The Hot Springs Music Festival has no plans to return to Spa City this summer, the festival’s board of directors recently announced.
“We have been evaluating various strategic partnerships over the past few months, and it has recently become clear that we will not be able to meet the resources required for this summer festival,” said David Palmer, interim executive director of the festival. said in the news. release.
This was the 25th edition of the festival, which was founded in 1996. Due to the COVID-19 pandemic, it was not held in 2020.
“We had a year off that year just for safety and everything was closed,” she said.
“And in 2021, our mentors, who are professional musicians, felt very strongly that something needed to be done for the festival to survive and survive, so they organized a virtual festival. It really was. We don’t have a lot of money for that.”
Palmer, founder of Texas chamber music Amarillo, was brought in in February as interim executive director to help revitalize last summer’s event.
“We came up with the idea of doing something in person, but on a smaller scale, with more chamber ensembles and a few concerts, and the level of support from the community, different partnerships, relationships, etc. We just evaluated everything,” Orsay said.
“It was successful in that it happened. We didn’t get the funding we wanted,” she said.
Orsay said the festival will cost more than $300,000.
“Ideally, we expect about $316,000 to run this festival at full capacity and to get people rewarded for their work.” We also have to think about the number of musicians and mentors.”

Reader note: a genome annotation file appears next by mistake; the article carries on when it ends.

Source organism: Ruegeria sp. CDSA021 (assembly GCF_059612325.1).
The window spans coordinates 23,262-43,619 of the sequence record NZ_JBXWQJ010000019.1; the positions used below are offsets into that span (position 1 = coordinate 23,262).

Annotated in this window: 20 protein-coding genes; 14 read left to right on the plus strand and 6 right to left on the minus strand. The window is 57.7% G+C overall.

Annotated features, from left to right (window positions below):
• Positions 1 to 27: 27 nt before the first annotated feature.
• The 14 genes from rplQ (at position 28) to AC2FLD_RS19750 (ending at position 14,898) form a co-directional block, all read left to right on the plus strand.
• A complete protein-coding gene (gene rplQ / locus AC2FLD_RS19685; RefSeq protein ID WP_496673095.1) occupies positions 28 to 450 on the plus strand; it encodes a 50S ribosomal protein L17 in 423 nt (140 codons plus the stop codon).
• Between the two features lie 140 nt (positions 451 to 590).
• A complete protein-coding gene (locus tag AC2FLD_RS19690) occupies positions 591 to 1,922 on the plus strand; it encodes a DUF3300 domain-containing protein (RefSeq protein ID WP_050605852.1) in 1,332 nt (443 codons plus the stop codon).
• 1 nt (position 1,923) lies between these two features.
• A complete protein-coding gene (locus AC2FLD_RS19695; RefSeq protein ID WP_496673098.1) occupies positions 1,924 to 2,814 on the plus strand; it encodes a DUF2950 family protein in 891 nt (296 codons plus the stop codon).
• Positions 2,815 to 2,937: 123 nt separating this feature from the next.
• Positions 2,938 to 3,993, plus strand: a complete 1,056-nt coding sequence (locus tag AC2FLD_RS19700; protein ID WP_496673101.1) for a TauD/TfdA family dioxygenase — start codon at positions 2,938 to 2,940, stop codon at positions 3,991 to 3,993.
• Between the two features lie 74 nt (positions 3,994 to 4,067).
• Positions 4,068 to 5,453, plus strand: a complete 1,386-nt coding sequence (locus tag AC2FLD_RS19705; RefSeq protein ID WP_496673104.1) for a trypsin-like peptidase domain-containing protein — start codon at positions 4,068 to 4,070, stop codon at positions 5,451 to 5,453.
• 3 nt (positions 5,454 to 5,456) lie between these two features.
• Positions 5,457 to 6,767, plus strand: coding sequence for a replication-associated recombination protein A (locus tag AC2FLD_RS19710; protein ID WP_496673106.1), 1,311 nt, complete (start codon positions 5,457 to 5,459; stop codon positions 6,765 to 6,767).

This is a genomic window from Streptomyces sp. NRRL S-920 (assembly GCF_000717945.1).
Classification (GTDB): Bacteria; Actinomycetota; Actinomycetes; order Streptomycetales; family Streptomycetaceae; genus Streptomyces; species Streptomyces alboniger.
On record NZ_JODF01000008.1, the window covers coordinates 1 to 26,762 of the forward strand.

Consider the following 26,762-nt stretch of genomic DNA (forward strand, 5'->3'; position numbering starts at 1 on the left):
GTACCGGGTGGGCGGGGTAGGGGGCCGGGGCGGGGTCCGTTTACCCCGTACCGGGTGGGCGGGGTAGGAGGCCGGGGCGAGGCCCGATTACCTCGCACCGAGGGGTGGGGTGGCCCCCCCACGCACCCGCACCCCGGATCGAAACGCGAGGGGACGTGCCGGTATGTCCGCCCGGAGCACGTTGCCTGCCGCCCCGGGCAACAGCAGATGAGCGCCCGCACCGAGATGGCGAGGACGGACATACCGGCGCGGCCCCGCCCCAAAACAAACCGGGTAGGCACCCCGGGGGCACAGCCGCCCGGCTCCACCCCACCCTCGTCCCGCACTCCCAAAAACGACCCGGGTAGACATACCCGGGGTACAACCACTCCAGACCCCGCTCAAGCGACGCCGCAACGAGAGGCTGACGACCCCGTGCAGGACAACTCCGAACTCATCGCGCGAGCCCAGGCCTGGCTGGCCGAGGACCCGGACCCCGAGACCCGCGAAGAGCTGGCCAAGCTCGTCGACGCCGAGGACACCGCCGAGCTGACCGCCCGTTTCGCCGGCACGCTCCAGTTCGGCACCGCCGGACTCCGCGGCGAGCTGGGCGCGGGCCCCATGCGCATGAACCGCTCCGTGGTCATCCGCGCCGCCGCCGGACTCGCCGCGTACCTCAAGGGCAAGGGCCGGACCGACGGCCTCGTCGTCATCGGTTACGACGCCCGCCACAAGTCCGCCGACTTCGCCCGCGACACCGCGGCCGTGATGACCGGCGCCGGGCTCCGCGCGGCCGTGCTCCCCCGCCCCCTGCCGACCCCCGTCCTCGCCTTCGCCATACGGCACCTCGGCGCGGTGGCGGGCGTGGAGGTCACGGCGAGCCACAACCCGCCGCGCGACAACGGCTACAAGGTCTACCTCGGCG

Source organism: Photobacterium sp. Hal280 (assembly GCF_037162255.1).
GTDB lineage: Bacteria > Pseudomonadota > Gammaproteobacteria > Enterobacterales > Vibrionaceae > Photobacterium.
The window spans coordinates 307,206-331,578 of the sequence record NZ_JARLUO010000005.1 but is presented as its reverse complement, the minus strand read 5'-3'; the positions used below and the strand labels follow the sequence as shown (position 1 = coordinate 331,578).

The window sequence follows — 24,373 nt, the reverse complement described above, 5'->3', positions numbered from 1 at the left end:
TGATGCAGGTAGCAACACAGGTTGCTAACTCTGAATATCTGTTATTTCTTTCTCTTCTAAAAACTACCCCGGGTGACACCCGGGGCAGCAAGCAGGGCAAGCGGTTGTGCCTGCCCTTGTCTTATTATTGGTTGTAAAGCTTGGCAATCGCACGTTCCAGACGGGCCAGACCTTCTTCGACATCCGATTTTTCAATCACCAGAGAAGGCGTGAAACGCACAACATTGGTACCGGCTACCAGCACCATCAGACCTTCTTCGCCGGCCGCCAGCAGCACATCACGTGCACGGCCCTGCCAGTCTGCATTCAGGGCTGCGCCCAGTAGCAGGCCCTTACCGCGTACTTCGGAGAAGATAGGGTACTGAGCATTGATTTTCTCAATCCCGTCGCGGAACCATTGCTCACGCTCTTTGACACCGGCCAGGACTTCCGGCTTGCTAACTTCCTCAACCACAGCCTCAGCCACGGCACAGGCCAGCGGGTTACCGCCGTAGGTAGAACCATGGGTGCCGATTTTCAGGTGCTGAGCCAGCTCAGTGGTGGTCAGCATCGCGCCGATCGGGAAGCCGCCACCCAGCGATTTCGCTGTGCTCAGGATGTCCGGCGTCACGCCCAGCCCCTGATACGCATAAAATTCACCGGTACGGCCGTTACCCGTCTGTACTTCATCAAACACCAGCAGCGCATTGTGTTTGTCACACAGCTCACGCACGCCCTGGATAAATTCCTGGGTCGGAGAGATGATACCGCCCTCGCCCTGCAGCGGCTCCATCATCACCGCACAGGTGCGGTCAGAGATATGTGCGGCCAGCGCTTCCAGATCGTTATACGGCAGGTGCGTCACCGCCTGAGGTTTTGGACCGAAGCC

Although the event is expensive, the event’s founders, Laura and Richard Rosenberg, planned it to be “an important celebration of music and education.”
“In 2020, when I wasn’t on the board, we were having conversations. Her general sentiment was that having a festival could have a negative impact on the festival, but that I think it’s a legacy,” she said.
“She founded the festival as a full orchestra, including mentors, training apprentices, to fill the city and make this a massive, two-week, important celebration of music and education.”
Dorsey said the Rosenbergs looked at communities across the country before deciding to host the festival here.
“They chose Hot Springs for many reasons,” she said.
“One was that we didn’t have a full-time symphony orchestra, so we had to support classical music in the community.
“Another reason was that, despite the lack of classical music production, there was a very vibrant arts community. It was school.
“Having an infrastructure of places where students and mentors can stay is huge. So you need places with residential high schools, college dorms, etc. Hot Springs had that.”
The festival won’t take place this summer, but Orsay said he hopes it will take place next year.
“We hope to be back,” she said. “We’re not going to walk away.”